Though the Steelers played two games in a downpour and another between a subtropical rain, they have produced few of Mike Tomlin’s so-called splash plays.
They have three fumble recoveries, three interceptions and eight sacks in six games. In their two losses, they have zero fumble recoveries, zero interceptions and zero sacks.
“We didn’t make enough splash plays,” Tomlin said Tuesday. “We didn’t come off enough blocks and weren’t productive enough in the run game, didn’t create enough disruption in the passing game.”
Steelers beat writers Ed Bouchette and Gerry Dulac talk about the upcoming game vs. the New England Patriots. (Video by Lake Fong, 10/18/2016)
Steelers beat writer Ed Bouchette discusses head coach Mike Tomlin’s press conference. (Video by Lake Fong, 10/18/2016)
Take the first quarter Sunday in Miami. The Steelers snatched an 8-3 lead on Darrius Heyward-Bey’s 60-yard run. Two plays later, from the Miami 26, Dolphins quarterback Ryan Tannehill threw a perfect pass over the middle to William Gay. The cornerback the Steelers bill in their current press release as “Big Play Gay” dropped it.
Had he hung onto it — the nickname is appropriate because he owns the NFL record with five consecutive interception returns for a touchdown — and either scored or at least set up a score, it might have been a game-changer.
“You have to cash in when given those opportunities,’’ Tomlin said. “We had a pressure structure where Will Gay had an opportunity to intercept a ball, I think we were up, 8-3. It was a significant possession, could’ve changed the climate of that first half, and we didn’t hang on to that ball, for example.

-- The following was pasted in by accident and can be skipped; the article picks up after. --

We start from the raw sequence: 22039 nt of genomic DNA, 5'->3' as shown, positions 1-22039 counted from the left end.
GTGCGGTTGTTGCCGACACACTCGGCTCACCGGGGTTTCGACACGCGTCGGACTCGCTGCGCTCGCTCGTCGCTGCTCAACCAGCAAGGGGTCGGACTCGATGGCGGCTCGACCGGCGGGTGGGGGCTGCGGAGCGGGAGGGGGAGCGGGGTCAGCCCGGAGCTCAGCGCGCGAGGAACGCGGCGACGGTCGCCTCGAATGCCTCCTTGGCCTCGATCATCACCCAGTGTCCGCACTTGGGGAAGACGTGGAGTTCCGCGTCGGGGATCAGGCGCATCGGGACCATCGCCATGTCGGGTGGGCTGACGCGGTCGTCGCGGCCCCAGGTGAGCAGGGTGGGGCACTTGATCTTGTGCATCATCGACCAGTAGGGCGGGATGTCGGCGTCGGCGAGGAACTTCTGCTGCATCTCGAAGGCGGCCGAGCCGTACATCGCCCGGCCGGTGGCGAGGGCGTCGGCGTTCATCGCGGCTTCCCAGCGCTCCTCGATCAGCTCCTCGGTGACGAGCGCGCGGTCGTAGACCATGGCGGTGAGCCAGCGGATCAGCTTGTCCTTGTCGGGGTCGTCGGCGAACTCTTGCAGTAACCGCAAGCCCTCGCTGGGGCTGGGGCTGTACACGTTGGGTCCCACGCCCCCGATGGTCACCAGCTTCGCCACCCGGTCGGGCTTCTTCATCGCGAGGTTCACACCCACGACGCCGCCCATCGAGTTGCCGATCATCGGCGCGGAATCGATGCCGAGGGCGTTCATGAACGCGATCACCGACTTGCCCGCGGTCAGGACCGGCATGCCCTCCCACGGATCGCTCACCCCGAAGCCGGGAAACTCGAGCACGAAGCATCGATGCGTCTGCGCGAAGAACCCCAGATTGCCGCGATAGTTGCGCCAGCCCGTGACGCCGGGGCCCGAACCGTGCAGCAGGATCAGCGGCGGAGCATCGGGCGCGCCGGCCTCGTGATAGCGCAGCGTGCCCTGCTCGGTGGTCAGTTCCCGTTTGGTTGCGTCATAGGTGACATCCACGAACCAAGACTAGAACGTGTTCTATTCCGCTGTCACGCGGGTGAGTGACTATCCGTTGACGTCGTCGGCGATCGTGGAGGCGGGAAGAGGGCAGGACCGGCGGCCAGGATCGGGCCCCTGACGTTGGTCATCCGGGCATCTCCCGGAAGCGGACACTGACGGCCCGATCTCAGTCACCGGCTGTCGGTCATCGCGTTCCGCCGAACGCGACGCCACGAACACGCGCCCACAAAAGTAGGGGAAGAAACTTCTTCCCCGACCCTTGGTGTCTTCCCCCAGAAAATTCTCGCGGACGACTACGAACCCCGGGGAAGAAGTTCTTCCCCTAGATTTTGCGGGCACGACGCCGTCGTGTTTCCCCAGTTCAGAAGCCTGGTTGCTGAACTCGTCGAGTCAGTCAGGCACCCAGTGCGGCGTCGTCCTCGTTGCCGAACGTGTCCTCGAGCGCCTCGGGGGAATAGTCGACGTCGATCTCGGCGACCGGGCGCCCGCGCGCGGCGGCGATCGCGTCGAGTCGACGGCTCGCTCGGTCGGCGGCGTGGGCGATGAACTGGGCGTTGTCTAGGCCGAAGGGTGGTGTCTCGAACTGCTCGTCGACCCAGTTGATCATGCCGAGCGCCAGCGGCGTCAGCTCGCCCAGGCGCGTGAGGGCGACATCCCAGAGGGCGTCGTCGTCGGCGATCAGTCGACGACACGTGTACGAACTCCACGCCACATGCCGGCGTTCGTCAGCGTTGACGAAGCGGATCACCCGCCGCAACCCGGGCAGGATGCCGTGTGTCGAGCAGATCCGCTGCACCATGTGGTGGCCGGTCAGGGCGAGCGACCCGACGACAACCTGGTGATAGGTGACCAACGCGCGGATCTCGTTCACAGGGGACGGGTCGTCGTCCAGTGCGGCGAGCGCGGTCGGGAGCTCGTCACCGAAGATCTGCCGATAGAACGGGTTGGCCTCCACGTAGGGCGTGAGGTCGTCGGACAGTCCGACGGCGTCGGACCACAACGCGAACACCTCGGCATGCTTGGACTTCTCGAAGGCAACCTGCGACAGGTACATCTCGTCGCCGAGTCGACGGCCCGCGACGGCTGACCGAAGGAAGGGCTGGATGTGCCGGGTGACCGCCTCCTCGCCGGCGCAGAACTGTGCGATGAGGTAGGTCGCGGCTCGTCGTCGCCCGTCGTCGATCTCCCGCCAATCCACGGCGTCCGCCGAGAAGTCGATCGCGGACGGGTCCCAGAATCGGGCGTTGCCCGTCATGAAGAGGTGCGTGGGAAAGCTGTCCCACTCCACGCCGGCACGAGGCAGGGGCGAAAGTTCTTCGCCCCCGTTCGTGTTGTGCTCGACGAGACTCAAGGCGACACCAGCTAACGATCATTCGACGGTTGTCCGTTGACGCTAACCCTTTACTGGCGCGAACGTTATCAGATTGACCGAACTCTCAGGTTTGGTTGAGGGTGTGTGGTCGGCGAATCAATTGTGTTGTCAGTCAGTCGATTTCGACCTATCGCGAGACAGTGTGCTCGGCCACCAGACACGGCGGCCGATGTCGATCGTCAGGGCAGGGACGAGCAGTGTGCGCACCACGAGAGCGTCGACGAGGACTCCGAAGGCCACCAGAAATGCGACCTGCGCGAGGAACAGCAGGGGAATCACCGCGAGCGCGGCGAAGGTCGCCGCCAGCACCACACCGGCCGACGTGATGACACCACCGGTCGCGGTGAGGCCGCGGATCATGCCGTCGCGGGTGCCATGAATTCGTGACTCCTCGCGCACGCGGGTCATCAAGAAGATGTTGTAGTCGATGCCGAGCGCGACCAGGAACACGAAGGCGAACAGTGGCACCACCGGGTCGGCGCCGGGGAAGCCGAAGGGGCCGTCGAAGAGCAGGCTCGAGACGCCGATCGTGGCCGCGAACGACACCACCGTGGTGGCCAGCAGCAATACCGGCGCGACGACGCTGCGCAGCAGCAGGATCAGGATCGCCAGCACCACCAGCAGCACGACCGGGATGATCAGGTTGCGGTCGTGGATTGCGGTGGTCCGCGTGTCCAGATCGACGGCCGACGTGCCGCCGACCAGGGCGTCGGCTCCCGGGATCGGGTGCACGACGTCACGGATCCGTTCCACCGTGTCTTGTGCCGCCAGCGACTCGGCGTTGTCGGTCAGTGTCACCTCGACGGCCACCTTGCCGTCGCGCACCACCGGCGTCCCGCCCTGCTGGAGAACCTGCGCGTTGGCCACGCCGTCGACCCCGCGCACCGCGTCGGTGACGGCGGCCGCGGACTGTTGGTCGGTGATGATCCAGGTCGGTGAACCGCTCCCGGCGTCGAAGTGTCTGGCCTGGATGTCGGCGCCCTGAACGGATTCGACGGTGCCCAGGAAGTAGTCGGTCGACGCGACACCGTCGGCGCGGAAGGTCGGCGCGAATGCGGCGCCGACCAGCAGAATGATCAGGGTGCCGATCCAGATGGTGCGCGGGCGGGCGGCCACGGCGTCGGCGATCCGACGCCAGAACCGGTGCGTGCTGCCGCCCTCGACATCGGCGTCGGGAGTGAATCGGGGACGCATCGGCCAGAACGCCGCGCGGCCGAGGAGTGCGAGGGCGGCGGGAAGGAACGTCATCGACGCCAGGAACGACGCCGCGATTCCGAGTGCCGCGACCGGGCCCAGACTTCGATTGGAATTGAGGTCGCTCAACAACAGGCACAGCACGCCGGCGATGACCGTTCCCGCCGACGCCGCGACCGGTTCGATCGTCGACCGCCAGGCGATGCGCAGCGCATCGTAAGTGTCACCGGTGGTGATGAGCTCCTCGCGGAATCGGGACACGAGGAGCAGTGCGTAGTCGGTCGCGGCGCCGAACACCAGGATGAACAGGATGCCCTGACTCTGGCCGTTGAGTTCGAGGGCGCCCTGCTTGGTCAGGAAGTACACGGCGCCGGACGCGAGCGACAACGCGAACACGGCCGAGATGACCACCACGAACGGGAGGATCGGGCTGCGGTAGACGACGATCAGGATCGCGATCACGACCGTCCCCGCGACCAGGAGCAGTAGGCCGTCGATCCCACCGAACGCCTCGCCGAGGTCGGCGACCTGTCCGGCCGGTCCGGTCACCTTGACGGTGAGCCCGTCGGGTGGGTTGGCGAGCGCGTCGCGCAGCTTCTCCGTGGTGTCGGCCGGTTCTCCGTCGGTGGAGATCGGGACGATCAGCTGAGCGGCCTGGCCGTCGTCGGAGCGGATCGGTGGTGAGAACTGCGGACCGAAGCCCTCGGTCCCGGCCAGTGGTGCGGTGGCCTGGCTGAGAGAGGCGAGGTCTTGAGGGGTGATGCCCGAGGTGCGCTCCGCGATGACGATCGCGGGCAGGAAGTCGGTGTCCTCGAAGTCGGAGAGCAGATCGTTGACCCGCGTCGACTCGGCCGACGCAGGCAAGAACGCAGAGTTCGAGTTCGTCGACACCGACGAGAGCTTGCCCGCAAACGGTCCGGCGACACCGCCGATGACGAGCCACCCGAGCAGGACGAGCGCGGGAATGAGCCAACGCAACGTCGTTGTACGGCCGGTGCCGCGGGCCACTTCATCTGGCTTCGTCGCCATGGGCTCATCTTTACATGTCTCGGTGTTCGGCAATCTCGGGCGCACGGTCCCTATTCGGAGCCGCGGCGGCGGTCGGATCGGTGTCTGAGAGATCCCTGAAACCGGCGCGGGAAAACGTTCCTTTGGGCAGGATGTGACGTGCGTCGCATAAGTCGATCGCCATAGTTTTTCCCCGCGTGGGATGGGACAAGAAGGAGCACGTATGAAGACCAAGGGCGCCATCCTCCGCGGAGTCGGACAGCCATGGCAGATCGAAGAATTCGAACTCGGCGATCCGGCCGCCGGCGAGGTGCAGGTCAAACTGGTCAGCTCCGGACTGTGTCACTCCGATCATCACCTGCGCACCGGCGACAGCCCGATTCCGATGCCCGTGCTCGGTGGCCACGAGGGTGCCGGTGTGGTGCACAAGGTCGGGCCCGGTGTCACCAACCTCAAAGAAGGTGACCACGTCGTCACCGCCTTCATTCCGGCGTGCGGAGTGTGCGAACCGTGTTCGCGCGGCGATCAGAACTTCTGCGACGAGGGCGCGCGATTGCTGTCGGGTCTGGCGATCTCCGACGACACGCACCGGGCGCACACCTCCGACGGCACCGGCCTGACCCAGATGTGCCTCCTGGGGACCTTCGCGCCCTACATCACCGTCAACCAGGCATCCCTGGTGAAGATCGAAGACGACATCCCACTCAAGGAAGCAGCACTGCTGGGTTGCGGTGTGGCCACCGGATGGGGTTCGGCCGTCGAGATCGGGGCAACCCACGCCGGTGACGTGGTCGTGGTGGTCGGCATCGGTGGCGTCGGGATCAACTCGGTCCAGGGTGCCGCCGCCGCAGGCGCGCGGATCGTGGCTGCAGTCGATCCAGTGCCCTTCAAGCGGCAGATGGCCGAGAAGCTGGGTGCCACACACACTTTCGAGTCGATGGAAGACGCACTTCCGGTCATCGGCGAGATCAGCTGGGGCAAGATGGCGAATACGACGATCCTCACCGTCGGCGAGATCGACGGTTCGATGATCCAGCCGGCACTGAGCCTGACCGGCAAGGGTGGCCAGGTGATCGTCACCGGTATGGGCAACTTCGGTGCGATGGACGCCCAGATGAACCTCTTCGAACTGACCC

“We have to do things to increase the probability of those things and create the climate for those things to happen. But, not that the opportunities aren’t there. We have to do a better job of capitalizing on the ones that do exist.”
Had he intercepted, it would have been another milestone — the first pick by a member of the Steelers secondary this season.
The Steelers defense not only ranks third from the bottom in the NFL by allowing 293.7 yards passing per game, the secondary is the worst at intercepting passes, because no one has fewer than none. Steelers linebackers have all three of their interceptions.
If they could not intercept Philadelphia rookie quarterback Carson Wentz or Miami’s Ryan Tannehill, who had been intercepted seven times going into Sunday, how can they expect to come up with any this Sunday at Heinz Field?
Tom Brady has thrown 75 passes in his two games back from suspension. None was intercepted. He threw 624 passes last season, 36 for touchdowns and just seven interceptions.
Brady ranks third in NFL history with an interception ratio of just 1.9 percent. For players who played at least 10 years, it ranks No. 2, behind only Aaron Rodgers.
There is an excellent chance the Steelers secondary will head into their bye week without an interception in 2016. With apologies to the Patriots, that has to be deflating for them.
The Steelers played Brady in the opener at New England last season. He completed 25 of 32 passes for 288 yards, four touchdowns and no interceptions that night. The Steelers did sack him twice.
Their only chance at Heinz Field in four days may be to put pressure on him, but without Cam Heyward, their leading sacker this year and the previous two seasons, and their woeful record at pressuring quarterbacks to date, it would come as a surprise if they did get to Brady.
The Steelers defense that has been so good at limiting touchdowns was at it again in Miami. It held the Dolphins to three field goals — even after Ben Roethlisberger’s interception set them up at the Steelers 13 — through nearly all of the first half until Miami scored a touchdown with 21 seconds left.
“I thought we wore down as the game wore on,” Tomlin said.
That was partly the coach’s reasoning for Jay Ajayi’s 204 yards rushing against them. Sunday, LeGarrette Blount, the AFC’s fourth-leading rusher, returns to Heinz Field.
Can’t stop the run, can’t stop the pass, can’t get to the quarterback and can’t intercept is not a formula for success on defense.
Ed Bouchette: firstname.lastname@example.org.